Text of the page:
19 THE GPC: That the GPC seeks the views of conference on the following motion from the Sessional GPs Subcommittee: That conference believes that as a significant part of the GP workforce, sessional GPs should be considered a potential asset by commissioning bodies, and
- (i) is concerned at the current lack of consistent representation of this group of GPs on commissioning boards
- (ii) believes these GPs should be encouraged and supported to access leadership roles within these bodies
- (iii) asks GPC to demand that NHS England instructs these organisations to ensure they have proportionate representation from sessional GPs on their boards
- (iv) asks GPC to demand that NHS England instructs these bodies to ensure they allow these GPs access to leadership roles within their organisation.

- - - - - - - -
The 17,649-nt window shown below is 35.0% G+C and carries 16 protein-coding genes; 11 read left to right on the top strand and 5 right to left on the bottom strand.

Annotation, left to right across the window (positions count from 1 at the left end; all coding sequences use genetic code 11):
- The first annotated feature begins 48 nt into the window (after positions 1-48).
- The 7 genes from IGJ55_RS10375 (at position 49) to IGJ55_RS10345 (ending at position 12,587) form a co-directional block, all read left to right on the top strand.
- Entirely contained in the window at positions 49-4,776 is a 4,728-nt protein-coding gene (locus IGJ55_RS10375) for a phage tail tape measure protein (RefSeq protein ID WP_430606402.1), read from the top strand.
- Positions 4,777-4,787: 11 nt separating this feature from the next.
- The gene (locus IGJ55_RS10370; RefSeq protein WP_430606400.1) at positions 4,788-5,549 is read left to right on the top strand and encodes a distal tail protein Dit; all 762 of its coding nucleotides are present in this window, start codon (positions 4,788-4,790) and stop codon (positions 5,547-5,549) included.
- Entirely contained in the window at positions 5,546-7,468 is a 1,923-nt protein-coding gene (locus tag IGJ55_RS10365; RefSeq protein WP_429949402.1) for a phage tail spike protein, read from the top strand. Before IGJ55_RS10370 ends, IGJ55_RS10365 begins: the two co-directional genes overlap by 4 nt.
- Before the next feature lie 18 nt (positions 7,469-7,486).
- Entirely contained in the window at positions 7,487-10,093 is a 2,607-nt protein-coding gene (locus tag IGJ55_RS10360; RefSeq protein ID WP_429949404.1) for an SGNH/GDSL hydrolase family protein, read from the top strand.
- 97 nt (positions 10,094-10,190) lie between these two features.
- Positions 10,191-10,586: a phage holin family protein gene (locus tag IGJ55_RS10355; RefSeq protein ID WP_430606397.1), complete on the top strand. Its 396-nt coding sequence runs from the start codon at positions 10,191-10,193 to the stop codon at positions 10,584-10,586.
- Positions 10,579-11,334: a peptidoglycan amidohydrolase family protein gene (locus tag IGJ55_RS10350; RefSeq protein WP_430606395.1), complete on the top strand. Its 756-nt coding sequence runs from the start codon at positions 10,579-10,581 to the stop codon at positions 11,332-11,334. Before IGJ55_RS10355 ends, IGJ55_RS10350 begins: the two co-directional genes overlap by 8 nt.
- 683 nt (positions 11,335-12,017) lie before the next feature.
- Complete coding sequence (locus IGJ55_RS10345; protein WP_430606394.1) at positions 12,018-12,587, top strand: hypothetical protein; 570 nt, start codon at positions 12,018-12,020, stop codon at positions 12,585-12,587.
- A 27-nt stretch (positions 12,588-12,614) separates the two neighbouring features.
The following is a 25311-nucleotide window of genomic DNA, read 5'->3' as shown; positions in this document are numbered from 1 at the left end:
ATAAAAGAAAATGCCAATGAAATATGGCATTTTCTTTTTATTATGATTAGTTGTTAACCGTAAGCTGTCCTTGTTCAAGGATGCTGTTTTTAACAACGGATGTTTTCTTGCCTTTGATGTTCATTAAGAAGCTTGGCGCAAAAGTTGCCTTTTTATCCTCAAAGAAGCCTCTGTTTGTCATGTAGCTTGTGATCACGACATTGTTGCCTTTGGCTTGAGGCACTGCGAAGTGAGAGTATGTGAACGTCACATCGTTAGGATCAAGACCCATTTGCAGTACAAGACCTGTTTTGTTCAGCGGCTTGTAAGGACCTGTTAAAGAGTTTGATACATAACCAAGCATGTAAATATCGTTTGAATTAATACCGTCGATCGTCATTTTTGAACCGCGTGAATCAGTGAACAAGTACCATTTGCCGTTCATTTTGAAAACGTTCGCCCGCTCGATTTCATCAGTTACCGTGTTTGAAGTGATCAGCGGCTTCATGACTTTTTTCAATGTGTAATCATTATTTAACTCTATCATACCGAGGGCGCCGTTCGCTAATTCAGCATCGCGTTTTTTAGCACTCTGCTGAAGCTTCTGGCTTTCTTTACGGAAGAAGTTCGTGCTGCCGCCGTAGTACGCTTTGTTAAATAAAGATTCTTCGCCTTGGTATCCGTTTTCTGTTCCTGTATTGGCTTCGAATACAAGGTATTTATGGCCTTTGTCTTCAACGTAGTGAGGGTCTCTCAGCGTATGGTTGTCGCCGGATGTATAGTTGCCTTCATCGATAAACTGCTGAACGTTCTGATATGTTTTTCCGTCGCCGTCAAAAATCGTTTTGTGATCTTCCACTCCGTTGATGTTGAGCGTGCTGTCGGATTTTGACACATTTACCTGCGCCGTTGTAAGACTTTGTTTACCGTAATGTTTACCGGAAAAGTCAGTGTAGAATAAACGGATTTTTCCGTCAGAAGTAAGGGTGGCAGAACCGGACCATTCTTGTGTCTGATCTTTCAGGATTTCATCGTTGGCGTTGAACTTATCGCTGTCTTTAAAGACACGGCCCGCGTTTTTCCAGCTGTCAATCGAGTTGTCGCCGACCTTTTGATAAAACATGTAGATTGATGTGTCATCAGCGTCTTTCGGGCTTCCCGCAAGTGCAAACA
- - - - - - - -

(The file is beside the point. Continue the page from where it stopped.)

There are no legislative barriers to sessional GPs being active within CCGs, and indeed even taking on senior leadership roles. But two co-existing factors are required - engaged and enthusiastic sessional GPs, and an existing intelligent and open minded CCG leadership. Without these, it won't happen. Areas that have significant engagement from sessional GPs also seem to have active GP chambers or sessional GP groups, or LMCs with an active sessional GP membership. In other words, lively active well-engaged groups of sessional GPs can exert both a passive and an active influence on their local CCGs.
So yes, NHS England should continue to push CCGs to look at representation from sessional GPs at all levels, but we also need to do more to directly support chambers and sessional GP groups to become more empowered to effect change locally.
LMC Conference 2015